The time is coming…

I was caught off guard recently.  A few weeks ago Wee Man asked me directly why he goes to the school he goes to (he’s at a special school for children with autism).  My stomach flipped, then quickly sank.  I wasn’t ready for this conversation.  Trying to find the right thing to say, I told him, “it’s a special school darling, for special people.”  He fixed me with a serious look, tears pooling in his eyes and said, “But I’m not special.  I’m just normal.”  At that point, I knew the time had arrived, to begin the journey of telling Wee Man that he has autism.

I’ll be honest with you; the thought of it makes me feel desperately sad.  It feels like ‘this is it’.  It’s suddenly, completely, undeniably real and he really does have autism.  I never lie to my children and telling him that he has autism, means that he really, really does.  autismfamilySo, I guess the time has come for me to finally and truly admit it to myself; my perfect, adorable Wee Man has autism*.  Therefore, are an autism family.  And that’s very OK.

I’ve talked it over with Wee Man’s school and we’ve come up with a plan of how to help him understand what autism means to him, how it affects him and why he goes to school there.  We’ve prepared some visual stories, which will hopefully help him process it all…but do you know what?  I think he already knows.  I think he already knows that he’s different and these differences are becoming more apparent.  He’s a very bright little boy and, for a person with autism, he is unusually aware of the world around him – he just struggles to connect with it.  I often know with Wee Man that by the time he actually voices a question to me about something that has been on his mind, he already has an idea of the answer…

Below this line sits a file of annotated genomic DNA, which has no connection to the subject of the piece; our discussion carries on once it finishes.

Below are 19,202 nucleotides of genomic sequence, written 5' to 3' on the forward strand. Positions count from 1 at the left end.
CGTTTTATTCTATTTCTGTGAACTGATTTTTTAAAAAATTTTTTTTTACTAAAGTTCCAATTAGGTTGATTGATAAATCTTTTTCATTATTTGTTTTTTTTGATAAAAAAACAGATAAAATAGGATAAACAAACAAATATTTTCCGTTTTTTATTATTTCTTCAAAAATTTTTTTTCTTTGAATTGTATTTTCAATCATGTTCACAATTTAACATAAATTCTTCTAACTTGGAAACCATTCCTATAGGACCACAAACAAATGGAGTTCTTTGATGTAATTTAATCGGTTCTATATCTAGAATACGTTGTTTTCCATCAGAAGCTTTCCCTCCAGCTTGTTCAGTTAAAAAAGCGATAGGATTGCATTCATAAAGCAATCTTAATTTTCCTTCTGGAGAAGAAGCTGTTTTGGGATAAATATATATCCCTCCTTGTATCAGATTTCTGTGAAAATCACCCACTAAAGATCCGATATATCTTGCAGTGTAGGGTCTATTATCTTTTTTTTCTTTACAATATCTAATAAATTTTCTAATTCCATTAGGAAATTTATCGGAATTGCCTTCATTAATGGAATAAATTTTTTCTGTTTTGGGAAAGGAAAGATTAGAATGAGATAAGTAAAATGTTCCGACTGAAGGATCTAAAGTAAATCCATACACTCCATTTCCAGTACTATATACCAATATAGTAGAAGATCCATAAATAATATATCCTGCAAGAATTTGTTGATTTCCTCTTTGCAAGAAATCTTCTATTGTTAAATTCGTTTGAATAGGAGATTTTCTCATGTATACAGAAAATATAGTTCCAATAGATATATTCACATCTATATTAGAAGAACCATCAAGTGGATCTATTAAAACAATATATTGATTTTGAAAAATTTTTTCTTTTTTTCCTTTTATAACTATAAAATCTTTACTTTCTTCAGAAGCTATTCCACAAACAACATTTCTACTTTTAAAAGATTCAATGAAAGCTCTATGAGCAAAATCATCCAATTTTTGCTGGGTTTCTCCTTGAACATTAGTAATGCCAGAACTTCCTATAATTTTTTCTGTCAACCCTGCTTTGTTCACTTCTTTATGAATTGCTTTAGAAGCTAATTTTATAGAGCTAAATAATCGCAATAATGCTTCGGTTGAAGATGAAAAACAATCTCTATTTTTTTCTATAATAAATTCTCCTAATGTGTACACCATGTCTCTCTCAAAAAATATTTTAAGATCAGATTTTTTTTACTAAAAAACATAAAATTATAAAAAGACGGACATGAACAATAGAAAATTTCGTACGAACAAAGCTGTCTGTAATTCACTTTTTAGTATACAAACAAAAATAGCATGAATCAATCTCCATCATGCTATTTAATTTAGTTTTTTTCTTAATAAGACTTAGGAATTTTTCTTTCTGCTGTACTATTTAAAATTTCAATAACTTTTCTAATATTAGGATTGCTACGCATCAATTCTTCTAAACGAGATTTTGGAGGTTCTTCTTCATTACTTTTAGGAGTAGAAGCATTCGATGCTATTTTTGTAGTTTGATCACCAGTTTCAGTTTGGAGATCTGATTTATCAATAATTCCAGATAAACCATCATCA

Part of the reason why I think this is that, in trying to prepare him, I’ve been talking about ‘differences’ a lot with Wee Man.  Trying to be subtle, I’ll casually say “oh, look, Little Pink has curls in her hair.  Mummy doesn’t have curls.  We’re different.”  But he will vehemently disagree, shouting “No.  You’re the same”.  And if I point out, “Hey, Wee Man, you’re a boy and I’m a girl.  We’re different.”  He will still disagree, insisting that we are the same.  It’s like he knows what I’m trying to do and what I’m trying to show him…but he doesn’t want to see it yet.

I am certainly not pushing the issue, but I know it is on his mind, so I’m laying the groundwork I suppose, for when he is ready to take it on board and talk about it.  But it’s actually a really important lesson for all children to learn early; we are all different and that is very, very OK!

differentisok

 

*I feel I should explain this a little although I will cover it in another blog (it’s not a quick one to explain!).  I know Wee Man has autism.  But to me that doesn’t matter.  It’s a name.  It’s something that makes him who he is.  This will sound very strange to some, but I forget it.  I actually forget my son has autism.  It’s not until we are in a situation that he really struggles with (normally out in public) that I am reminded of his difficulties.  And then I have to remember, understand and accept all over again…every single time.  It’s a very bizarre mindset, but I have very little control over it.  Call it a survival strategy maybe.  Or, perhaps, it’s just me accepting my boy just the way he is…and that’s pretty bloomin’ perfick!!

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